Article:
Huntersville police honor fellow officers

HUNTERSVILLE – Members of the Huntersville Police Department, in partnership with The Herald Weekly, recently chose three of their colleagues for the First-Quarter Coworker Recognition.

Detectives Marty London and Jennifer Sprague and Officer Todd Soderberg were selected for the first-quarter award.

Police Chief Phil Potter said London was selected for his work in the Support Services Bureau and his outstanding work in solving a string of pharmacy robberies.

Sprague was selected for her recent investigation of a first-degree statutory sex offense that occurred over a five-year period.

Potter said Soderberg’s work on a case of assault with a deadly weapon at a New Year’s Eve party earned him recognition.

To each of the honored officers, Potter said: “Your diligence, devotion to duty, and professionalism reflect great credit upon you and the Huntersville Police Department.”

State files suit against Duke Energy 

CHARLOTTE, NC – In response to a Notice of Intent to Sue filed by the Southern Environmental Law Center on behalf of the Catawba Riverkeeper Foundation, the State of North Carolina has filed suit against Duke Energy for its alleged coal ash pollution of Mountain Island Lake.

Mountain Island Lake is the source of drinking water for over 860,000 people in the greater Charlotte area.

The Riverkeeper foundation has accused Duke Energy of allowing toxic metals and other harmful substances from coal ash in unlined waste lagoons to pollute Mountain Island Lake, the Catawba River and groundwater at its Riverbend facility.

“Despite Duke Energy’s past claims that leaks of contaminated water are a sign of a healthy dam, there’s nothing healthy – or legal – about discharging unregulated amounts of toxic and harmful pollutants into the drinking water supply for almost a million people around Charlotte,” said Frank Holleman, senior attorney at the Southern Environmental Law Center.  “It is dangerous and irresponsible to store toxic coal ash in leaking lagoons on the banks of Mountain Island Lake.”

North Carolina’s suit is filed under oath and states that Duke Energy’s “unpermitted seeps” at Mountain Island Lake violate North Carolina law and that Duke Energy’s pollution at Mountain Island Lake “poses a serious danger to the health, safety, and welfare of the people of North Carolina and serious harm to the water resources of the state.”

The Riverkeeper Foundation reported arsenic, cobalt, manganese, iron, boron and barium are some of the substances discharged into Mountain Island Lake. 

 

Region libraries launch summer reading clubs

The Charlotte Mecklenburg Library is now taking sign-ups for its summer reading program, which runs this year from June 11-Aug. 9.

Participants sign up online at www.cmlibrary.org/summerread.

Readers will record the number of hours they read, and those who meet their required number of hours will be eligible to win prizes.

The library will also offer participants an opportunity to remove some of the fines from their library cards so they can keep reading all summer long.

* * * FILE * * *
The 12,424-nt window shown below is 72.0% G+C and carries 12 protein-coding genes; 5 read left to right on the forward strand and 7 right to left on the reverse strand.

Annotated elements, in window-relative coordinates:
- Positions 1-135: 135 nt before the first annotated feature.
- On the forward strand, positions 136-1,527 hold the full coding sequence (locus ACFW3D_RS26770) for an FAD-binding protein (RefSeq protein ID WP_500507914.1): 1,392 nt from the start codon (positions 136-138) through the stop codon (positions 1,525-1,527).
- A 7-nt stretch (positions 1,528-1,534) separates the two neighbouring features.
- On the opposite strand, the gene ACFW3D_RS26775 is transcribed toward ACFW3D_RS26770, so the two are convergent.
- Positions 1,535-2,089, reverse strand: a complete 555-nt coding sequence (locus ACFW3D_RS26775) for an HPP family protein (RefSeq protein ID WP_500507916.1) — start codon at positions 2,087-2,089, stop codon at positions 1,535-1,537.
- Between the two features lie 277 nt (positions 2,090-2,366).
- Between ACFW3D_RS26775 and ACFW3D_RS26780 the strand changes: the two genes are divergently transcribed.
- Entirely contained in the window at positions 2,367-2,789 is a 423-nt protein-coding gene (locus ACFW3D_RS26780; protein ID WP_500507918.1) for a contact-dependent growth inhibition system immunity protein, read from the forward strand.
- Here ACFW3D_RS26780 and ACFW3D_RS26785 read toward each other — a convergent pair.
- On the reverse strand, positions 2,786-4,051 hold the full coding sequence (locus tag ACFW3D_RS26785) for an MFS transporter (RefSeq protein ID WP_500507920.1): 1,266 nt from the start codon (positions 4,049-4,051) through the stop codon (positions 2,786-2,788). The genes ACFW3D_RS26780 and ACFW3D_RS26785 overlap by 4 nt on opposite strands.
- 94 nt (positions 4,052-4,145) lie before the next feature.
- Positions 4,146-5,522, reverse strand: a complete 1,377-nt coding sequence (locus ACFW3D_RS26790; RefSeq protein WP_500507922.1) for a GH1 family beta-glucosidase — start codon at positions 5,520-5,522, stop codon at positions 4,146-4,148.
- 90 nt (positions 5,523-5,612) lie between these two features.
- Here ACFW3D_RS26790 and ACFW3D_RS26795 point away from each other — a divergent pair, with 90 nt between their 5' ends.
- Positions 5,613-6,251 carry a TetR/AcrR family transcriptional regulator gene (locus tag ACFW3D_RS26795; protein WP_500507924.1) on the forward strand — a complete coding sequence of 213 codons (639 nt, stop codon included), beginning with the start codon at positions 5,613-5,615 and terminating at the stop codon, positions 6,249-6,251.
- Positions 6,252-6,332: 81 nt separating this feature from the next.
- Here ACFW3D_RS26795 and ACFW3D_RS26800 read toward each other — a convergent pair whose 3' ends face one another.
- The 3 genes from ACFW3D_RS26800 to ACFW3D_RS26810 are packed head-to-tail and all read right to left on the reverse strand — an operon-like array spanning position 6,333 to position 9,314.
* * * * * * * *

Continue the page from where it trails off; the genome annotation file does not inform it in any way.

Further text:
For a complete list of library programs, visit www.cmlibrary.org/programs.

 

Novant plans Memorial Day ceremony

HUNTERSVILLE – Novant Health Huntersville Medical Center, formerly Presbyterian Hospital, will host a Memorial Day ceremony at 3 p.m. May 23 to honor those who have provided military service.

The event will feature a posting of the colors and service flags by members of the U.S. Marine Corps and Hough High JROTC, a prayer from chaplain Tricia Lytle, and remarks from Col. Mike Puckett.

The event takes place on the front lawn of the Novant medical center, at 10030 Gilead Road.

 

Shirley’s Angels 5K raises $5,000

HUNTERSVILLE – More than 300 runners and walkers participated in the inaugural “Check Your Headlines” 5K held in Huntersville May 11.

The event raised nearly $5,000 to support men and women with breast cancer.

“Our inaugural ‘Check Your Headlights’ 5K was a huge success that exceeded our goals and expectations,” said Shannon Laatsch, founder of Shirley’s Angels. “We had such a great turnout at the race, a platform where we were able to share information and raise awareness about breast cancer. Getting checked early can save your life.”

Shirley’s Angels focuses on breast health and breast cancer awareness and helps to provide care and support through gift packages, milestone celebrations and encouragement.

Developers break ground on Cornelius Commerce Center

CORNELIUS – Kevin Mahl and Jamie Rolewicz, developers of the Cornelius Commerce Center, held a ground breaking on May 17 for the first of two buildings on the property.

N.C. House Speaker Thom Tillis participated in the ceremony.

The first site will be Hyde Park on Bailey, a 60,000-square-foot facility housing storage suites.

The storage suites will feature amenities including climate control and Wi-Fi, TV, phone and 50-amp service.

Units, which range in size from 880 square feet to 3,000 square feet will be deeded with an option for ownership, as opposed to leasing.

Paige Coleman, owner of White Lightning Tumble and Cheer, announced plans to expand and launch a second location. White Lightning’s studio will occupy half of a 20,000-square-foot building to be built adjacent to the Hyde Park project. Both facilities will open in the fall.